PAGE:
Givers of Life~

They sustain us
They take in poisonous carbon dioxide,
and emit pure oxygen.
These massive Canyon Oaks grow on western coastal mountain ridges.
Rare giant canyon oaks like these can reach up to 90 feet in height.
These giants are growing in Mt. Palomar State Park which lies about 35 miles east of The Holler as a crow flies at 5-6000 feet elevation.
The acorns created by these Canyon Oaks provided critical sustenance to ancient peoples.
The Luiseno people’s metates, or ancient acorn grinding holes, are unmarked, but visible throughout the park.
I added this as a late postscript. Check out the list of the world’s oldest living trees. Worth pondering:
Cheers to you from Mt. Palomar’s gentle, life-sustaining, giants~

198 thoughts on “Givers of Life~

  1. Well captured Cindy! You have an amazing talent of describing your photos in an interesting way, no matter the subject (although everything about Mother Nature captures my interest.)

    Have a great day!

  2. I just love trees! And your photos are wonderful. I clicked through on your link to the oldest trees. Turns out there are a couple of them not far from where I live (Longwood). I see a fun day trip coming up soon — if/when we get through this rainy season! :)

  3. These are very beautiful trees. They remind me of this experience of mine.

    When I was in high school, I joined the sketching club.
    The teacher asked me to sketch a lot of trees.

    I was rather annoyed at first because everybody else was asked to draw fruits and other objects.
    Later, I found out that sketching tree was actually taught to more advanced students.
    He noticed that I paid so much attention to details, so he trained my “sensitivity” towards natural patterns and textures (such as tree bark, surface of stones, etc).
    By the end of the assignment, he advanced me to a more senior group. :D

  4. The trees being our saviors, is such a great message to remind us of, Cindy! The roots and tangled branches you chose to depict the message makes such a lovely set of photos, here!

    • Es ist eine Eiche in Süd-Kalifornien, die 1000 Jahre alt ist, aber diese sind in der Mitte der Hunderte. Kalifornien hat 90 +% der ältesten Bäume der Welt. Es gibt eine Kiefer in Nord-Kalifornien, die 4800 Jahre alt und ein Mammutbaum ist, dass 3200 Jahre alt ist! Wunderbar!!!!

      Encino Oak 1000 years old Southern California
      Bristol Cone Pine 4800 years old Northern California
      Giant Sequoia 3200 years old Central California
      Amazing no????? I love old trees very much too! They are spiritual sentinels.

      • Eine fantastische Information Cindy, ganz herzlichen Dank.
        A fantastic information Cindy, thank you very much.
        Die Schweizer haben vergessen, ihre alten Bäume in den Alpen der List of Tree zu melden.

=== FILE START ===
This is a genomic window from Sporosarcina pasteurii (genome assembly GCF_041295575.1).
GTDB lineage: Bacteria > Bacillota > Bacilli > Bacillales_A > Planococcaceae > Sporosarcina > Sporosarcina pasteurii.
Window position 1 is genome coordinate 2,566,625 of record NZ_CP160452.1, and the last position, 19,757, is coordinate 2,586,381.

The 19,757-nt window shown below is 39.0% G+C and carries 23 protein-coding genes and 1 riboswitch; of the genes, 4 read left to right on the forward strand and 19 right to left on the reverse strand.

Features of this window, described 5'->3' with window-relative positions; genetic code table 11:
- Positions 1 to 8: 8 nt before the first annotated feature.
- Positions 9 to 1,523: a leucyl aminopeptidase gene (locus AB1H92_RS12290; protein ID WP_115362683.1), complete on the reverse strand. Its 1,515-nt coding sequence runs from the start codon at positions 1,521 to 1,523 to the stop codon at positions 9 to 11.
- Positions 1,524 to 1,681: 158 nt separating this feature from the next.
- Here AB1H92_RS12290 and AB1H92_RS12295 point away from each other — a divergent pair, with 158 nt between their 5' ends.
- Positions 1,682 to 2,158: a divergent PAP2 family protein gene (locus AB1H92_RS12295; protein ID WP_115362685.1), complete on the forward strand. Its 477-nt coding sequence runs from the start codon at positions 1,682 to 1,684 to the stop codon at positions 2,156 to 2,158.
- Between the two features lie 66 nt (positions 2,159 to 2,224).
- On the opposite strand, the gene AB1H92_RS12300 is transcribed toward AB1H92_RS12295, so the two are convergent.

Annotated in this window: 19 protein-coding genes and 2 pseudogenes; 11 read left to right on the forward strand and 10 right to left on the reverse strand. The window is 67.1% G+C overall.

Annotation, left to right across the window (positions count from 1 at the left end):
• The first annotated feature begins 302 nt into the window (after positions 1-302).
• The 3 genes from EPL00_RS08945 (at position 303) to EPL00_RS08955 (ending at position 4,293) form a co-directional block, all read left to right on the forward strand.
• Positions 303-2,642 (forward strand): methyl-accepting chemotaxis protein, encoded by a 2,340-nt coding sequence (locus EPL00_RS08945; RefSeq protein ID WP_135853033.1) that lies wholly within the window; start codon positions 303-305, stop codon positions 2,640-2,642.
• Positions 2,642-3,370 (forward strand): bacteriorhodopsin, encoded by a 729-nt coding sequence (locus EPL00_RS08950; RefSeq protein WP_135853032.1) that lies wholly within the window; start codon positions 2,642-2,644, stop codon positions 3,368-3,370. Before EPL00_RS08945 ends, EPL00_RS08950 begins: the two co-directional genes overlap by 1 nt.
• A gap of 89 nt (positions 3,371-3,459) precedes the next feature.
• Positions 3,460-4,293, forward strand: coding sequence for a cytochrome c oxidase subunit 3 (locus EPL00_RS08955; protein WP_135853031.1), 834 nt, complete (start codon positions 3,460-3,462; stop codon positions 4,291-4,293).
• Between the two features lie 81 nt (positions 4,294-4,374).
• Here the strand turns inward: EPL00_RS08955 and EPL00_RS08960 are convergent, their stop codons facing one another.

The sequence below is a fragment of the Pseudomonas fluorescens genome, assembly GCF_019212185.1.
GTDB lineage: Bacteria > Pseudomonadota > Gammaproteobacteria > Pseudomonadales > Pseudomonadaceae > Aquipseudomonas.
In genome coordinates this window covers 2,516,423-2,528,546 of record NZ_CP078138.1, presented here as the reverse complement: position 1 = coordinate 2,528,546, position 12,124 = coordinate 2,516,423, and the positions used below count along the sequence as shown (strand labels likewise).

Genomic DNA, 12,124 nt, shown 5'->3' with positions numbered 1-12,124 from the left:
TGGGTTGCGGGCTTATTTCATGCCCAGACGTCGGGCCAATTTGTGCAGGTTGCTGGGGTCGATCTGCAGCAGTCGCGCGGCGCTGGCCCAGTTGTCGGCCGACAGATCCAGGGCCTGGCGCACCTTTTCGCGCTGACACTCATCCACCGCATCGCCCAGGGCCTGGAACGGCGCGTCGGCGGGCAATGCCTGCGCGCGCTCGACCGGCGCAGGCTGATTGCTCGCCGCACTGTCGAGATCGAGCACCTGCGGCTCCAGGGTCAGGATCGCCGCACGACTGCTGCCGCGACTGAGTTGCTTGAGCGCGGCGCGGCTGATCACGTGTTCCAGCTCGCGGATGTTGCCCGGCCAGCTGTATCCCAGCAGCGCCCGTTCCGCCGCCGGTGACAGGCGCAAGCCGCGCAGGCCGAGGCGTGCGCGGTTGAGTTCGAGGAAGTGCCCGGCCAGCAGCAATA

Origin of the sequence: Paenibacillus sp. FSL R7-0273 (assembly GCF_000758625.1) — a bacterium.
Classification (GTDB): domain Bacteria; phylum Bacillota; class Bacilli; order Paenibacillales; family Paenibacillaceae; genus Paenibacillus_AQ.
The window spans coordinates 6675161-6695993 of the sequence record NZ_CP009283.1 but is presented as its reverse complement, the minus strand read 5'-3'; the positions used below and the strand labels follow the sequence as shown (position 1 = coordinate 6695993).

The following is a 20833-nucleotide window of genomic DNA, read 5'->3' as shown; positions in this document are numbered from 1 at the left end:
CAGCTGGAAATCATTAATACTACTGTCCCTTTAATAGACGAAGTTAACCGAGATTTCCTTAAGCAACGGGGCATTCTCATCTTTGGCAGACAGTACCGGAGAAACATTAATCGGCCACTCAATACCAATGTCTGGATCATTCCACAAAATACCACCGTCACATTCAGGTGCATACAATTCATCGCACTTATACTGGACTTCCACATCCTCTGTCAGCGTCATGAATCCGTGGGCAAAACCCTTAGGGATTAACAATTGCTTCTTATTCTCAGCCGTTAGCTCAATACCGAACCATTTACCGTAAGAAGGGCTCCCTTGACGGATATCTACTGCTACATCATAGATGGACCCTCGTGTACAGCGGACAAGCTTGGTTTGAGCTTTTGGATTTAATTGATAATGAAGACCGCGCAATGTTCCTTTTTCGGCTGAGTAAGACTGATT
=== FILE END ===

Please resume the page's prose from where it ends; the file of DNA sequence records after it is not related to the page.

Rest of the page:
The Swiss have forgotten to report their old trees in the Alps on the List of Tree.
        Wussten Sie…
        dass in den Schweizer Alpen die mächtigsten Arven, Lärchen und Fichten der Welt stehen. Oder dass der älteste Baum der Schweiz eine Eibe ist, die bereits 1’500 Jahre alt sein könnte.
        Did you know …
        that in the Swiss Alps, the most powerful stone pine, larch and spruce trees in the world are. Or that the oldest tree in the Switzerland is a yew tree, which could be 1,500 years old already.
        Greetings Ernest

      • Ich werde in der Schweiz bald sein. Wir nehmen die Glacier-Express über die Alpen. Ich werde recherchieren, wo diese alten Bäume sind. Danke, dass Sie mir zu sagen. Ich hatte keine Ahnung! :) :)

      • Wow, schön. Ich bin vor vielen Jahren mit einem Glacier-Express wie folgt gefahren: Zürich- Gotthard- Locarno- Centovalli- Domodossola (Italy)- Simplontunnel- Brig- Furka-Dampfbahn- Andermatt- Oberalppass- Disentis- Chur- Zürich. Ich glaube, Du wirst viel Freude erleben.

        Ich drücke dir die Daumen, damit Du auf der Fahrt schönes Wetter hast. ;-) :-)
        Liebe Grüsse Ernst

      • Ja! ICH HABE Tony Judt’s Buch “Der Speicher Chalet.” sagte er, dass der Himmel ist eine endlose Fahrt uber die Schweizer Alpen auf der Glacier Express!!

  5. Great photos, as usual. Interesting shot of the metates. Do you know whether they’re the result of natural erosion–and then used adventitiously by local native groups–or are they they the result of years of repeated grinding? Thanks. Ken

    • Hi Ken great to hear from you! Hope all is well with you two. The metates are the result of repeated grinding. If one wants to look for them, one should look for relatively flat rocks where people could have sat comfortably to grind acorns into flour daily. I find lots of them this way and they are usually in clusters so the women could chat their way through the daily grind!!!

  6. Lovely post and pictures, Cindy! Trees add beauty and life-sustaining oxygen to our world. We should take care of them better and nurture and appreciate them. They are gifts from above so let’s show them our love. xo

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